For most women, a tiny pimple on the face is enough to ruin their day. Or week. Even the slightest imperfection that may have a 1% chance of getting noticed by others will freak them out. For these women, Melasma is their darkest nightmare. It’s a pretty common issue, a result of exposure to sun, that causes brown patches on the face. Permanent patches, I should add.
If you’re suffering from Melasma, the road to “recovery” usually looks like this.
At this point, no one can convince you there is a treatment for getting rid of melasma. Trying more and more treatment only runs the risk of making the condition worse. So what would you do?
According to recent Turkish and Malaysian studies, Platelet-Rich Plasma is showing great promise for melasma. The one good thing about PRP for Melasma is the fact that PRP won’t make the condition worse unlike IPL, fraxel or other treatments. So that’s one of the treatment you can confidently try without worry. It’s like getting a natural facial treatment that has a whole lot of potential benefits even if it didn’t help cure melasma.
PRP injections work by supplying growth factors to reduce the pigmentation. And being an independant treatment with no downtime, it can be done in conjunction with conventional treatments for melasma to add and enhance the effects. There are more than 30 bioactive substances in Platelet-Rich Plasma that has separate roles like increasing skin volume and adding new blood vessels to name a few.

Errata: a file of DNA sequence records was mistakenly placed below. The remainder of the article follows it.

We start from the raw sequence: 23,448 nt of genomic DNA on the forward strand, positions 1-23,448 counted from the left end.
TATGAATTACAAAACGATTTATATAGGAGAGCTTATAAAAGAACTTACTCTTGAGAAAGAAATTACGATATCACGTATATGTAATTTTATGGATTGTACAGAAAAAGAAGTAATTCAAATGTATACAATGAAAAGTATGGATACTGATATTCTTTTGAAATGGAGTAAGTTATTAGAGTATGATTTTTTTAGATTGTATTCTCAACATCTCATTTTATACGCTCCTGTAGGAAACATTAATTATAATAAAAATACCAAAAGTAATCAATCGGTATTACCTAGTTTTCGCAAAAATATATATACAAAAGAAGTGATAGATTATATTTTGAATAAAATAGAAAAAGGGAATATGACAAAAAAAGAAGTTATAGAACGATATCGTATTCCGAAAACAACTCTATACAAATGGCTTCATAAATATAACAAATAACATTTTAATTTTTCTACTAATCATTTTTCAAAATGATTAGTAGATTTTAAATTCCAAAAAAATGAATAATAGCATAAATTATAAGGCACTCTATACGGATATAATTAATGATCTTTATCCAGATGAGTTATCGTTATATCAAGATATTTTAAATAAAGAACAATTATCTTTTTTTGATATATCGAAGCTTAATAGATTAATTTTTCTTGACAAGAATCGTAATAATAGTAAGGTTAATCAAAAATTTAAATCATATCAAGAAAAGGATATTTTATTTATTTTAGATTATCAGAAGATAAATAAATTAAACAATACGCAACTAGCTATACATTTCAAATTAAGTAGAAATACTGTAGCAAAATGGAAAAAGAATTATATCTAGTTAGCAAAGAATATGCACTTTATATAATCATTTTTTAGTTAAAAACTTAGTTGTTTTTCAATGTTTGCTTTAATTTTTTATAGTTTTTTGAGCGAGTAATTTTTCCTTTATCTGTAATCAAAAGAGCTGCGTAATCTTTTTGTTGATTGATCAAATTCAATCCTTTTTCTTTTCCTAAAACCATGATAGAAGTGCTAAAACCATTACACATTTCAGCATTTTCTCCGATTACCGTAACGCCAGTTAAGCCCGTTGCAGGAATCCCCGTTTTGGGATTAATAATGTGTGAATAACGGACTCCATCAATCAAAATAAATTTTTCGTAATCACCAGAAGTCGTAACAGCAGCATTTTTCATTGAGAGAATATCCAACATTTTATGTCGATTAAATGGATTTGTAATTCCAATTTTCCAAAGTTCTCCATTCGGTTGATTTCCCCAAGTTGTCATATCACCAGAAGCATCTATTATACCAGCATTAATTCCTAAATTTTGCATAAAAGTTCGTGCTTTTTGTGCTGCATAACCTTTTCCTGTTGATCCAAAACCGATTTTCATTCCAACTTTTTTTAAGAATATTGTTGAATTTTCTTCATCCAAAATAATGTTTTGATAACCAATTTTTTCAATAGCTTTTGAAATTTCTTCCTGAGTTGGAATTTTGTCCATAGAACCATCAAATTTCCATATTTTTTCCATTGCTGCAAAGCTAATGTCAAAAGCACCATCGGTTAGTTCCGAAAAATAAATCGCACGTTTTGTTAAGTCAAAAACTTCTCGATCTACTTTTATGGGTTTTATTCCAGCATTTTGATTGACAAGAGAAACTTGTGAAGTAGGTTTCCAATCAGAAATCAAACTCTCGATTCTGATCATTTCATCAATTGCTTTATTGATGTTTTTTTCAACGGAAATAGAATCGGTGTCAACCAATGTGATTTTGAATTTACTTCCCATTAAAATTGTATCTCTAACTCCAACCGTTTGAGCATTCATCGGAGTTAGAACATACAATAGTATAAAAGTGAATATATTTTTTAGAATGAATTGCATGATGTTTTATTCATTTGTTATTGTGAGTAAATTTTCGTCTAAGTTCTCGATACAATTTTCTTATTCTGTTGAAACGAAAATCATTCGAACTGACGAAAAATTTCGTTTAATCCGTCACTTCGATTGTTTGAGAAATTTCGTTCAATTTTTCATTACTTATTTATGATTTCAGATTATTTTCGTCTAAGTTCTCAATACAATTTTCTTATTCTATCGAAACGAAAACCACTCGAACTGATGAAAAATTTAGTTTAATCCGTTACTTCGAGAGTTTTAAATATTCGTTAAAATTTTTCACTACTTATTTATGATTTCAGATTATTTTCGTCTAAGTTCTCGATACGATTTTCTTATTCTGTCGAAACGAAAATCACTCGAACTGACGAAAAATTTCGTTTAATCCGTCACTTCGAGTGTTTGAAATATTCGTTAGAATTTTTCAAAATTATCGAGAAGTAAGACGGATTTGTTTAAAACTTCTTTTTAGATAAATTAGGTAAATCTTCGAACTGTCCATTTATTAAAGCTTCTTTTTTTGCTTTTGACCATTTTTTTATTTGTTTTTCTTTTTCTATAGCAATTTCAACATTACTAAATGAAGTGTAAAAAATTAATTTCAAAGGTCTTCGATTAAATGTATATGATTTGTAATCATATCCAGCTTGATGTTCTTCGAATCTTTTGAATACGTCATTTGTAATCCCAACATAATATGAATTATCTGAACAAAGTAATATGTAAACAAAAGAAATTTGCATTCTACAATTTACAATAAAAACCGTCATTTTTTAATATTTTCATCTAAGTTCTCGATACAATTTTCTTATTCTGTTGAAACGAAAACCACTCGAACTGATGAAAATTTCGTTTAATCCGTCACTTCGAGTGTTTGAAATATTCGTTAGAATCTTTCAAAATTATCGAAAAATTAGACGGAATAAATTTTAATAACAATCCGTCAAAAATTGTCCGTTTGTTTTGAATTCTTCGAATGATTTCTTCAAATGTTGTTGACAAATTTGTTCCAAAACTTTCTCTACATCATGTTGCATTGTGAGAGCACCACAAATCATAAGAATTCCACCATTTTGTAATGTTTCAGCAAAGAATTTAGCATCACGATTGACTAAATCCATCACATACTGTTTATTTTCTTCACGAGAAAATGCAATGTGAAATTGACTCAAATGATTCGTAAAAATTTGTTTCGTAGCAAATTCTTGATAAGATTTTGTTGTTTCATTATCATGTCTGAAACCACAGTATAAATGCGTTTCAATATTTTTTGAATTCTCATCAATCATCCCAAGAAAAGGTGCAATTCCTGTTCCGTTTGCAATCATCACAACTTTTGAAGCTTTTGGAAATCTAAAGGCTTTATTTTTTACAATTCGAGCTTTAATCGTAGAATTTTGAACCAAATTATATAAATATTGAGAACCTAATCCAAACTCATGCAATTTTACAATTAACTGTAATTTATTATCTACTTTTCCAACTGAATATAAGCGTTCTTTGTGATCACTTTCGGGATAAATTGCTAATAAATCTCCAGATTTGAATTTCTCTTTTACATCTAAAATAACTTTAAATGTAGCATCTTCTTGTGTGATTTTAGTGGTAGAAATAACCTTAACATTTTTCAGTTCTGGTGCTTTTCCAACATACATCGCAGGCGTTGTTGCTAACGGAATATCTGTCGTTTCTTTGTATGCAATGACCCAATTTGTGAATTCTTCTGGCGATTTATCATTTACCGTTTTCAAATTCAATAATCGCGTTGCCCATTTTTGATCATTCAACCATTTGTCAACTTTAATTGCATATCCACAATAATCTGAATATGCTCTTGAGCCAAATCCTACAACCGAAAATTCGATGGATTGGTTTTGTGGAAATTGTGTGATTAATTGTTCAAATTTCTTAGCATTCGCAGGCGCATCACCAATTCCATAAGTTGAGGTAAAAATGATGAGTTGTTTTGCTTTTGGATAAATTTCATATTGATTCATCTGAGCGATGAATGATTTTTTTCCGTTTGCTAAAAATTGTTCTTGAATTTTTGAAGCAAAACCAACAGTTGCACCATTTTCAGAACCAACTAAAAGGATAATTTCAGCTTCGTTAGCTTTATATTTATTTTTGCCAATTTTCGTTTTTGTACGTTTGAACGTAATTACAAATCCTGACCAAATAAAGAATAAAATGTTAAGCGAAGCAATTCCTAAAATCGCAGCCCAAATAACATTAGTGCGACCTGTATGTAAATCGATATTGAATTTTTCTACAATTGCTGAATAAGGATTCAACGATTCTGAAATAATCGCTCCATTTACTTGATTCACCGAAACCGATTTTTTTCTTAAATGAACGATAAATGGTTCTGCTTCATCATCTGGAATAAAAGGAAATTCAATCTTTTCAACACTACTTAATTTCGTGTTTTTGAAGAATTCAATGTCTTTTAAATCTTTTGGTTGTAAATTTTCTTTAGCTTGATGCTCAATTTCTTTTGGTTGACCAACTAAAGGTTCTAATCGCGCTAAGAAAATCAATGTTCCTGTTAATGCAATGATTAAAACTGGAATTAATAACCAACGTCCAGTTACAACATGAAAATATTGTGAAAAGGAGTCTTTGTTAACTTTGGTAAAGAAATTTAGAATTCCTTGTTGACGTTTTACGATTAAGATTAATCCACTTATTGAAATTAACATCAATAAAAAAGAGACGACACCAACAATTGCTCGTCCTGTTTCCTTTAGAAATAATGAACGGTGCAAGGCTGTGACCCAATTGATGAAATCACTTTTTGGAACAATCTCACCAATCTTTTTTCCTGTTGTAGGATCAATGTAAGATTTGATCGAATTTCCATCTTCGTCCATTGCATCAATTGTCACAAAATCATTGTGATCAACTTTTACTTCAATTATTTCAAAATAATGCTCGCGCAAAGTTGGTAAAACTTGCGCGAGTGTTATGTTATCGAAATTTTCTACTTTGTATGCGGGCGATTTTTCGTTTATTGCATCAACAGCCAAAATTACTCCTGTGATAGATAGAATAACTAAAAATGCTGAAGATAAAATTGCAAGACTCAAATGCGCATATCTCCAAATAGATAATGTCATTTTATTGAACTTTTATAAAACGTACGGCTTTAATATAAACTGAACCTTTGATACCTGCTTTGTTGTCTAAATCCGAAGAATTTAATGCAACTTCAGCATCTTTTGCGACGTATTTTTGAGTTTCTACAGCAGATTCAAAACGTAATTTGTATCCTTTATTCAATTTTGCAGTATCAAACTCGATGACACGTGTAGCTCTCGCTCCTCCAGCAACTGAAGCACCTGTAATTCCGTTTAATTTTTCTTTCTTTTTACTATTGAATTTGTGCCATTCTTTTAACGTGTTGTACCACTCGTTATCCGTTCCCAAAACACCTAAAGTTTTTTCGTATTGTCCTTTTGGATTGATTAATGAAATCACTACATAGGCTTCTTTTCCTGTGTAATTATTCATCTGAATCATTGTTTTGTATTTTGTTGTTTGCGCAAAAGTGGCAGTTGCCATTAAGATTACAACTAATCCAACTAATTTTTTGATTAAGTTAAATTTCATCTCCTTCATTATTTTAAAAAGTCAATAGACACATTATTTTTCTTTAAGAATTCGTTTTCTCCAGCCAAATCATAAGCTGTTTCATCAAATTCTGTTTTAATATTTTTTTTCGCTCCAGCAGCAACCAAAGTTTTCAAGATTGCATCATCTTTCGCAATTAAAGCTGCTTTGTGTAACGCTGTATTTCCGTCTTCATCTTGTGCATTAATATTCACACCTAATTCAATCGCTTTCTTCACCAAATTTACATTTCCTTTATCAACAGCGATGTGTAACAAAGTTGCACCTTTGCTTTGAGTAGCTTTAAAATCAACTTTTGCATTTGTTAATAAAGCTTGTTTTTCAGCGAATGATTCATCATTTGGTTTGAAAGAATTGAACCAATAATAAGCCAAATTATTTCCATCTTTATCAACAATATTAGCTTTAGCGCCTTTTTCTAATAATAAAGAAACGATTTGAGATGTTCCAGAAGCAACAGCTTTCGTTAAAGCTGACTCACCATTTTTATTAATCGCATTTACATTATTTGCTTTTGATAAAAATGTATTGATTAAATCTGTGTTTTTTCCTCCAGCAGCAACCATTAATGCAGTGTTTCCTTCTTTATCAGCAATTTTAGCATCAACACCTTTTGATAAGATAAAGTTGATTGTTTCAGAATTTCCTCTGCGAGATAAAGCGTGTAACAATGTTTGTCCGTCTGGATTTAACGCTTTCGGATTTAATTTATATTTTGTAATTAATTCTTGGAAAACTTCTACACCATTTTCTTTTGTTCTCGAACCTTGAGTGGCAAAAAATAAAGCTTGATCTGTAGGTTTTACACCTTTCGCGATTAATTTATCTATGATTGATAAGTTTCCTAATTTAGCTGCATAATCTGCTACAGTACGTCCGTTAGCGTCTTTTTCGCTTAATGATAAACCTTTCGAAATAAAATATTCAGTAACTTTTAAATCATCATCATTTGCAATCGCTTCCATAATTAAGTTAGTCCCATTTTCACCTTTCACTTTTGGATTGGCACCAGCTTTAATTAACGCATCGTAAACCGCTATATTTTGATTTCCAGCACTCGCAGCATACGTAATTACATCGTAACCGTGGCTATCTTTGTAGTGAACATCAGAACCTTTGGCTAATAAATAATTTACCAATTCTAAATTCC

This is the most common combination for Platelet-Rich Plasma therapy. Here’s a video of Dr. Michael Somenek performing PRP injection on a patient of his immediately after micro pigmentation. The combination is known to have produced results for a lot of varieties of skin pigmentation issues that it’d not be wise for anyone to ignore it for melasma, especially when creams and peels didn’t help. More important is PRP’s ability to stimulate collagen production in the area so it tightens the pores and makes your skin glowing.
PRP is primarily a healing vehicle. It needs to be injected into the membrane below the skin. The way it works is by supplying the underlying skin membrane with collagen and tenascin stimulated by the transforming growth factors in PRP. These growth factors also promote formation of new blood vessels that in some cases results in disappearance of spider veins.
The released growth factors (mainly platelet derived growth factor (PDGF), epidermal growth factor (EGF), vascular endothelial growth factor (VEGF), fibroblast growth factor (FGF) and transforming growth factor-beta (TGF-β)) can stimulate proliferation of fibroblast and epidermal cell, and collagen synthesis. In addition, the transforming growth factor-beta (TGF-β) has been proven to inhibit melanogenesis — or reverse skin pigmentation — the exact opposite effect of exposure to UV-B radiation.
Typically, patients see excellent results with 2-3 PRP injections in the first 3 months. And clinical studies have shown that it will maintain after 6 months.
However, Melasma is known to recur even after successful treatments. So you must take precautions against it by using sunscreen with broad-spectrum protection and an SPF of 30 or higher. And avoid skin care products that are harsh as they can exacerbate melasma.